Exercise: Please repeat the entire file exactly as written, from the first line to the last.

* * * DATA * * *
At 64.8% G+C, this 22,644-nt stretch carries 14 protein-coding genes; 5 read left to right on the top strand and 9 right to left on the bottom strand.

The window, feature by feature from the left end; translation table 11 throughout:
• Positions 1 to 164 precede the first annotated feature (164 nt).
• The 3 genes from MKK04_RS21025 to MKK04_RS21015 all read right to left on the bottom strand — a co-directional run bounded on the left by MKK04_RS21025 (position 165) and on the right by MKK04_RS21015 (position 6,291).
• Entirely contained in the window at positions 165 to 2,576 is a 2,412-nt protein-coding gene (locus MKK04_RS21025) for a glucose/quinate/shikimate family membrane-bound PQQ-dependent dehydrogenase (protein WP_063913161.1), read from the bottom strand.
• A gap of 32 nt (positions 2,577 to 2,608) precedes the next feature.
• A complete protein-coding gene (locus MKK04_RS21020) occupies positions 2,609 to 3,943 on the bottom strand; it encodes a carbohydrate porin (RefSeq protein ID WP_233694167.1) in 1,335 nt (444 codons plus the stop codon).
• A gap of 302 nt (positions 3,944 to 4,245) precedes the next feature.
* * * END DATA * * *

At 64.8% G+C, this 22,644-nt stretch carries 14 protein-coding genes; 5 read left to right on the top strand and 9 right to left on the bottom strand.

The window, feature by feature from the left end; translation table 11 throughout:
• Positions 1 to 164 precede the first annotated feature (164 nt).
• The 3 genes from MKK04_RS21025 to MKK04_RS21015 all read right to left on the bottom strand — a co-directional run bounded on the left by MKK04_RS21025 (position 165) and on the right by MKK04_RS21015 (position 6,291).
• Entirely contained in the window at positions 165 to 2,576 is a 2,412-nt protein-coding gene (locus MKK04_RS21025) for a glucose/quinate/shikimate family membrane-bound PQQ-dependent dehydrogenase (protein WP_063913161.1), read from the bottom strand.
• A gap of 32 nt (positions 2,577 to 2,608) precedes the next feature.
• A complete protein-coding gene (locus MKK04_RS21020) occupies positions 2,609 to 3,943 on the bottom strand; it encodes a carbohydrate porin (RefSeq protein ID WP_233694167.1) in 1,335 nt (444 codons plus the stop codon).
• A gap of 302 nt (positions 3,944 to 4,245) precedes the next feature.